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Manhattan company says its quieter helicopters can fly under East Hampton noise rules

Gotham Air says its Bell 407GX helicopters are

Gotham Air says its Bell 407GX helicopters are quiet enough to fly out to the East End regularly, beginning Memorial Day weekend. Credit: Gotham Air

A Manhattan helicopter company plans to run six reduced-volume choppers between the city and the Hamptons this summer that company officials said will allow it to comply with new anti-noise regulations in East Hampton Town.

Gotham Air, which launched in January, said it will offer charter service to Southampton, East Hampton and Montauk -- using Bell 407GX helicopters -- beginning Memorial Day weekend.

East Hampton officials on April 16 passed three laws designed to reduce noise from air traffic to town-owned East Hampton Airport in Wainscott that will go into effect by Memorial Day weekend. They include an 11 p.m. to 8 a.m. curfew on takeoffs and landings; an extended curfew of 8 p.m. to 9 a.m. for aircraft considered noisy; and a one-trip-per-week limit for noisy aircraft from May 1 to Sept. 30.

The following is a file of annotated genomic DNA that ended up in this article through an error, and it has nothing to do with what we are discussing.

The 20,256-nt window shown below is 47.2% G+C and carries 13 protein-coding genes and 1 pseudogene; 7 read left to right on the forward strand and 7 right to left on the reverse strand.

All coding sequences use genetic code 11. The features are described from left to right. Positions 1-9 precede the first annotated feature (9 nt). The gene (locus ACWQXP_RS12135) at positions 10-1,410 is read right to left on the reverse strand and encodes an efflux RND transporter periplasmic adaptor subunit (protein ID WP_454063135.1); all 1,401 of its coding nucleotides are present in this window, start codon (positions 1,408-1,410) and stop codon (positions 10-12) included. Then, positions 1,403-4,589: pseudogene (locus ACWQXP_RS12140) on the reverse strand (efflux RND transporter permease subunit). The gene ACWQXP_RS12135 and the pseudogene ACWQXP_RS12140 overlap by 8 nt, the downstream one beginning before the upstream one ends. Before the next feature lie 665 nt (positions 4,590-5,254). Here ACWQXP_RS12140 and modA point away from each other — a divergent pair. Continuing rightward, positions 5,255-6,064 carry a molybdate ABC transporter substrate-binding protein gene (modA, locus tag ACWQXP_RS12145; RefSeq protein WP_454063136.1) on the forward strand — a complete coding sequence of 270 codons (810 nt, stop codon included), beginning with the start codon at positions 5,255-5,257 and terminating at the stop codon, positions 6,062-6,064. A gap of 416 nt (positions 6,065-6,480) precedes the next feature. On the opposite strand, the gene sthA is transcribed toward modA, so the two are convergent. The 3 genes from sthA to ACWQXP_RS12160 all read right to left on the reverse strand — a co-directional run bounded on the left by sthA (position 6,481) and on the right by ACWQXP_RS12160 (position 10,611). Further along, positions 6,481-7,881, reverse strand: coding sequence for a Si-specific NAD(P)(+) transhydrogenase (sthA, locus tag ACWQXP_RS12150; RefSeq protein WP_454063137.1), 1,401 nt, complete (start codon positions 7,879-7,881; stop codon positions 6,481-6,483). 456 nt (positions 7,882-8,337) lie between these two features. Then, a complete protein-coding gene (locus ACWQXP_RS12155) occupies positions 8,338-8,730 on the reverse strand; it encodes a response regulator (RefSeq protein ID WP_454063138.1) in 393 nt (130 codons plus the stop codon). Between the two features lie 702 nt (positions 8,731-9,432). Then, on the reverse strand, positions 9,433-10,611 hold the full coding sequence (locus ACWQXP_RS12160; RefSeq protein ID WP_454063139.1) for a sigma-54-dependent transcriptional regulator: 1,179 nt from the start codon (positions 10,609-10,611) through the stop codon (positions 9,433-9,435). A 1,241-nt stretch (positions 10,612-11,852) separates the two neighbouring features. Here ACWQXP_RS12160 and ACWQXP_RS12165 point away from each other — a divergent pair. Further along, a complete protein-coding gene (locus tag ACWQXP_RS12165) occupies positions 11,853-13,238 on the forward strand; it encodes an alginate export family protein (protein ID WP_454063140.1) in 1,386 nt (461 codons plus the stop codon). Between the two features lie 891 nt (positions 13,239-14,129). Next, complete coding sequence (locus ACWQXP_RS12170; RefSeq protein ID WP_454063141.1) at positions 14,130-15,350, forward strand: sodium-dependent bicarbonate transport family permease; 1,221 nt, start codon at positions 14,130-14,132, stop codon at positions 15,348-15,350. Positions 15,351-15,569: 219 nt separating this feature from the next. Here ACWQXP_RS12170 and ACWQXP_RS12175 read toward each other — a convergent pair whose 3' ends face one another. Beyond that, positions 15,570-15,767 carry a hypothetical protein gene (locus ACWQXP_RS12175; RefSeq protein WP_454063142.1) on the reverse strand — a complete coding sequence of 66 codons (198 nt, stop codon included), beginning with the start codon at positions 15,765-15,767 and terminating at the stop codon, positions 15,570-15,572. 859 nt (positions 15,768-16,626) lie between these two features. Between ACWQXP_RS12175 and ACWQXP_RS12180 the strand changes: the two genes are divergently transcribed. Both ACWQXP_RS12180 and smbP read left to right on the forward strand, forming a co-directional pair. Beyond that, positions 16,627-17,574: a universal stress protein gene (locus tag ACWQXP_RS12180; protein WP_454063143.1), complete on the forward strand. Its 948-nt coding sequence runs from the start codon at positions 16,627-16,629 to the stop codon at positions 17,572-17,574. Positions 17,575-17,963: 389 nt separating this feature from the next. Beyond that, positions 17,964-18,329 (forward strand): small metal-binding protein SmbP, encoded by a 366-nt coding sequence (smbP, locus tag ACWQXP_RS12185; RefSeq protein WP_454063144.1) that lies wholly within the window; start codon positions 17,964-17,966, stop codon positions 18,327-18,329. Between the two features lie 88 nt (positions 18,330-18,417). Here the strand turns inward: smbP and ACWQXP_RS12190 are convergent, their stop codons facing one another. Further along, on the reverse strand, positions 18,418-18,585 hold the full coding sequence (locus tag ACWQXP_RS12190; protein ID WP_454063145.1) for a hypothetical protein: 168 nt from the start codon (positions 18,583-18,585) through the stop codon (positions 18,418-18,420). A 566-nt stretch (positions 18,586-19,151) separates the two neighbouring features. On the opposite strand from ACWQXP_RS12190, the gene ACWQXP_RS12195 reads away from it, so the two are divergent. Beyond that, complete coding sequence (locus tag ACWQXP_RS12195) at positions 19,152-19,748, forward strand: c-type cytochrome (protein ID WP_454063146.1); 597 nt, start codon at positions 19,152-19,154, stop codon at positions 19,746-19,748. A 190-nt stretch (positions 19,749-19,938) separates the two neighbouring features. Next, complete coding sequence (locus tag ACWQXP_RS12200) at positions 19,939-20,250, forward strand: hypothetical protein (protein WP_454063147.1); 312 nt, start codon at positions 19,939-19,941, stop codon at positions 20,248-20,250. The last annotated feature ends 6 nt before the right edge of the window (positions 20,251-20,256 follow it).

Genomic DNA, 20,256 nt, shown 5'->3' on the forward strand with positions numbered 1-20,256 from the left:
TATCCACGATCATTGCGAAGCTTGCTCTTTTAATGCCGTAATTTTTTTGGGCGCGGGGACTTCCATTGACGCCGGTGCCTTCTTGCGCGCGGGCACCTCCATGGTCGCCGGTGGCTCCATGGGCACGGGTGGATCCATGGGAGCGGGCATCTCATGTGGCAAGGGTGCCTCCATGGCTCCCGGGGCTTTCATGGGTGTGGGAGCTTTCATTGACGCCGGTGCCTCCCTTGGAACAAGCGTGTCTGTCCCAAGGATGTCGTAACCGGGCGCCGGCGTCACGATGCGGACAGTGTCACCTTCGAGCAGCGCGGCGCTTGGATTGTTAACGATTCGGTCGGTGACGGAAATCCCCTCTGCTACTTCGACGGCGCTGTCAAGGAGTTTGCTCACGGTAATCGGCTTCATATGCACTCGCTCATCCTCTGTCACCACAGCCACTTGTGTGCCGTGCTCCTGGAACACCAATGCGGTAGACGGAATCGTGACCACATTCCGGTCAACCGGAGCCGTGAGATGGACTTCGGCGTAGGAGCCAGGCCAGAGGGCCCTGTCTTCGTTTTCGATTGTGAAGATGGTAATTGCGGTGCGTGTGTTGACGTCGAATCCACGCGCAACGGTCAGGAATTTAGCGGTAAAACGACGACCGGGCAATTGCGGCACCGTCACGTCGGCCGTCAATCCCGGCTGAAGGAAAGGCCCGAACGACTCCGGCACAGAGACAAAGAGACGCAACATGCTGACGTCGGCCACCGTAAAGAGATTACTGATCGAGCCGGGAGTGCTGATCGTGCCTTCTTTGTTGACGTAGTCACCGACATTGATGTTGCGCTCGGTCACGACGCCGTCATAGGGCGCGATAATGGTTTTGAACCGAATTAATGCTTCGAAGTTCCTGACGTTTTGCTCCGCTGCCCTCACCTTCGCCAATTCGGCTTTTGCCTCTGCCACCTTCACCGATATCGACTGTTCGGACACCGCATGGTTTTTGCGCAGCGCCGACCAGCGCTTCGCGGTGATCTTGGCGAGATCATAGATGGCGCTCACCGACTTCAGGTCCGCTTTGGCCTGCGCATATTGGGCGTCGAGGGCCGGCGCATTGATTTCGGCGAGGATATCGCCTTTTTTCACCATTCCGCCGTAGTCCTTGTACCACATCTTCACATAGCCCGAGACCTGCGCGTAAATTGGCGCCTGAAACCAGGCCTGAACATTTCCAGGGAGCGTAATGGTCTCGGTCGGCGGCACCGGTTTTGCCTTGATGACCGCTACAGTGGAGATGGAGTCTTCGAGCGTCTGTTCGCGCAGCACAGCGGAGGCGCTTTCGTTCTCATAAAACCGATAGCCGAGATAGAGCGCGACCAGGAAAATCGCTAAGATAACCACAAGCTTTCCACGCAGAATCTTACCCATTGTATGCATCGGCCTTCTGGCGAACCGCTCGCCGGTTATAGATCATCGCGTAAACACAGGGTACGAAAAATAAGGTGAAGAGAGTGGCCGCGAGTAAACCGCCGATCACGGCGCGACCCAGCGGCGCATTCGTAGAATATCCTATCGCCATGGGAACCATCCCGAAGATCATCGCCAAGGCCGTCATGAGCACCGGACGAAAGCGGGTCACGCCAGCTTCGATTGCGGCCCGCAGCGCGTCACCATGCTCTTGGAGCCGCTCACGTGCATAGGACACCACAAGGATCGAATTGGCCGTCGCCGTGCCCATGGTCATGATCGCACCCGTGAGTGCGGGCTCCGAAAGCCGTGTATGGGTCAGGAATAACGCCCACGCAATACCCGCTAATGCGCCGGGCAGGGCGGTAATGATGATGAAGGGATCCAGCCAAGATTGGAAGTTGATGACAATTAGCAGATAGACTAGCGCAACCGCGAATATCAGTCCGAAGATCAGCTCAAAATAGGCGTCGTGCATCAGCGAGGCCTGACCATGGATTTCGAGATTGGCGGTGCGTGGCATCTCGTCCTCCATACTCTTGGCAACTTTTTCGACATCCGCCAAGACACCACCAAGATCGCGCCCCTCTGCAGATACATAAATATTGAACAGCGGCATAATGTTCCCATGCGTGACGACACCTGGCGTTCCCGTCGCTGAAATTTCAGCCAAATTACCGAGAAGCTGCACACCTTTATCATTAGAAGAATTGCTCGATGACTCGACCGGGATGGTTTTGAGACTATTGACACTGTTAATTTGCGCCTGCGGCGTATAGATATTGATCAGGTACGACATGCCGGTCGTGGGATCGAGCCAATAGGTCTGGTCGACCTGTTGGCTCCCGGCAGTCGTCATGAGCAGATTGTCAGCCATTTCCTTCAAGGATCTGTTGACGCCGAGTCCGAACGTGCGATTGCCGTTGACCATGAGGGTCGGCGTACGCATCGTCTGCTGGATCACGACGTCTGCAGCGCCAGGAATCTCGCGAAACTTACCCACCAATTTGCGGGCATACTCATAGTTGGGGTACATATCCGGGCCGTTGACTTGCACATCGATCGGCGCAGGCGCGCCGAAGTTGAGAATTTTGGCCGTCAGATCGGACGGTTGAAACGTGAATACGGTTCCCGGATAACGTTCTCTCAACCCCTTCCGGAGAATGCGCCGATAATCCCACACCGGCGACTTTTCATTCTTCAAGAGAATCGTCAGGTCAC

Gotham Air chief executive Tim Hayes said the Bell 407GX helicopters are below the 91-decibel threshold the town uses to define noisy aircraft, so they would be exempt from the extended curfew and the one-trip-per-week limit.

"We take the long view, and we want to be a positive part of the community," Hayes said.

Just 8 percent of helicopter flights to East Hampton Airport currently fall below the 91-decibel threshold, according to a recent study commissioned by East Hampton Town.

Gotham contracted with Helicopter Flight Services, which owns the Bell helicopters, last fall as town officials were discussing the regulations. Hayes said the anti-noise talks "absolutely played a part" in the decision to use quieter choppers.

Gotham Air allows customers to book helicopter trips online, and offers flights to the Hamptons starting at $525 to $625.

The company is not involved in a federal lawsuit filed April 21 by several other helicopter companies seeking to block East Hampton's rules from taking effect.

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